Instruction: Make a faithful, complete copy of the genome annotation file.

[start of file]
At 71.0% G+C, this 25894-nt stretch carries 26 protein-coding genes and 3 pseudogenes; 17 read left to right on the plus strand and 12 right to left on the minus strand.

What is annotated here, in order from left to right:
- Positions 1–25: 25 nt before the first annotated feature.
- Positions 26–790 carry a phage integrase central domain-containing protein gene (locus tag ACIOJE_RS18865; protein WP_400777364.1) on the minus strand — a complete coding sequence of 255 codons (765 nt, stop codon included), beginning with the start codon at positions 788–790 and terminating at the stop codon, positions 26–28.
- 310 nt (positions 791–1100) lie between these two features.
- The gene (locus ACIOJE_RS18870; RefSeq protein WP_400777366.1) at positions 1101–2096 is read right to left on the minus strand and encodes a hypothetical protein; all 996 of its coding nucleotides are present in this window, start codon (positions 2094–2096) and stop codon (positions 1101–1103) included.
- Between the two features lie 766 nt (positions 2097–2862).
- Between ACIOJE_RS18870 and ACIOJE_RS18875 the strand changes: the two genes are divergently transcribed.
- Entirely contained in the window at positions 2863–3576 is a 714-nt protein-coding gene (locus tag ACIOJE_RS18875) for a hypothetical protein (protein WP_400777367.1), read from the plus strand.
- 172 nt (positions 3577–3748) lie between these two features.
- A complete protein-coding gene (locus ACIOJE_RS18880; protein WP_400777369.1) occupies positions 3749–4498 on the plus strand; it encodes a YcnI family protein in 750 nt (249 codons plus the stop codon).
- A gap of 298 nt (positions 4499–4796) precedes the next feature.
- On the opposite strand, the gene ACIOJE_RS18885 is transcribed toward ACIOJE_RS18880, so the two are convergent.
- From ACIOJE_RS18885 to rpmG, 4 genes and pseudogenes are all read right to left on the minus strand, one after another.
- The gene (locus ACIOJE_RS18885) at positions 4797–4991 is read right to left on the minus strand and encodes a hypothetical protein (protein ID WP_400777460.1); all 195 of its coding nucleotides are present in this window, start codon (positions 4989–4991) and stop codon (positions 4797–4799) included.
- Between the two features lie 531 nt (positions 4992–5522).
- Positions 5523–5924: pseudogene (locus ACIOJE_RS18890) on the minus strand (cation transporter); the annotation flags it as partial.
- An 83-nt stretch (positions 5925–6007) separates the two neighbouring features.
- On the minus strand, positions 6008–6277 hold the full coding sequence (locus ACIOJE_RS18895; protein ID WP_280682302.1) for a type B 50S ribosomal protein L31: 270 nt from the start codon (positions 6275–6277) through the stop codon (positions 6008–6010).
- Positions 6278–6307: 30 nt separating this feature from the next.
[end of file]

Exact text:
At 71.0% G+C, this 25894-nt stretch carries 26 protein-coding genes and 3 pseudogenes; 17 read left to right on the plus strand and 12 right to left on the minus strand.

What is annotated here, in order from left to right:
- Positions 1–25: 25 nt before the first annotated feature.
- Positions 26–790 carry a phage integrase central domain-containing protein gene (locus tag ACIOJE_RS18865; protein WP_400777364.1) on the minus strand — a complete coding sequence of 255 codons (765 nt, stop codon included), beginning with the start codon at positions 788–790 and terminating at the stop codon, positions 26–28.
- 310 nt (positions 791–1100) lie between these two features.
- The gene (locus ACIOJE_RS18870; RefSeq protein WP_400777366.1) at positions 1101–2096 is read right to left on the minus strand and encodes a hypothetical protein; all 996 of its coding nucleotides are present in this window, start codon (positions 2094–2096) and stop codon (positions 1101–1103) included.
- Between the two features lie 766 nt (positions 2097–2862).
- Between ACIOJE_RS18870 and ACIOJE_RS18875 the strand changes: the two genes are divergently transcribed.
- Entirely contained in the window at positions 2863–3576 is a 714-nt protein-coding gene (locus tag ACIOJE_RS18875) for a hypothetical protein (protein WP_400777367.1), read from the plus strand.
- 172 nt (positions 3577–3748) lie between these two features.
- A complete protein-coding gene (locus ACIOJE_RS18880; protein WP_400777369.1) occupies positions 3749–4498 on the plus strand; it encodes a YcnI family protein in 750 nt (249 codons plus the stop codon).
- A gap of 298 nt (positions 4499–4796) precedes the next feature.
- On the opposite strand, the gene ACIOJE_RS18885 is transcribed toward ACIOJE_RS18880, so the two are convergent.
- From ACIOJE_RS18885 to rpmG, 4 genes and pseudogenes are all read right to left on the minus strand, one after another.
- The gene (locus ACIOJE_RS18885) at positions 4797–4991 is read right to left on the minus strand and encodes a hypothetical protein (protein ID WP_400777460.1); all 195 of its coding nucleotides are present in this window, start codon (positions 4989–4991) and stop codon (positions 4797–4799) included.
- Between the two features lie 531 nt (positions 4992–5522).
- Positions 5523–5924: pseudogene (locus ACIOJE_RS18890) on the minus strand (cation transporter); the annotation flags it as partial.
- An 83-nt stretch (positions 5925–6007) separates the two neighbouring features.
- On the minus strand, positions 6008–6277 hold the full coding sequence (locus ACIOJE_RS18895; protein ID WP_280682302.1) for a type B 50S ribosomal protein L31: 270 nt from the start codon (positions 6275–6277) through the stop codon (positions 6008–6010).
- Positions 6278–6307: 30 nt separating this feature from the next.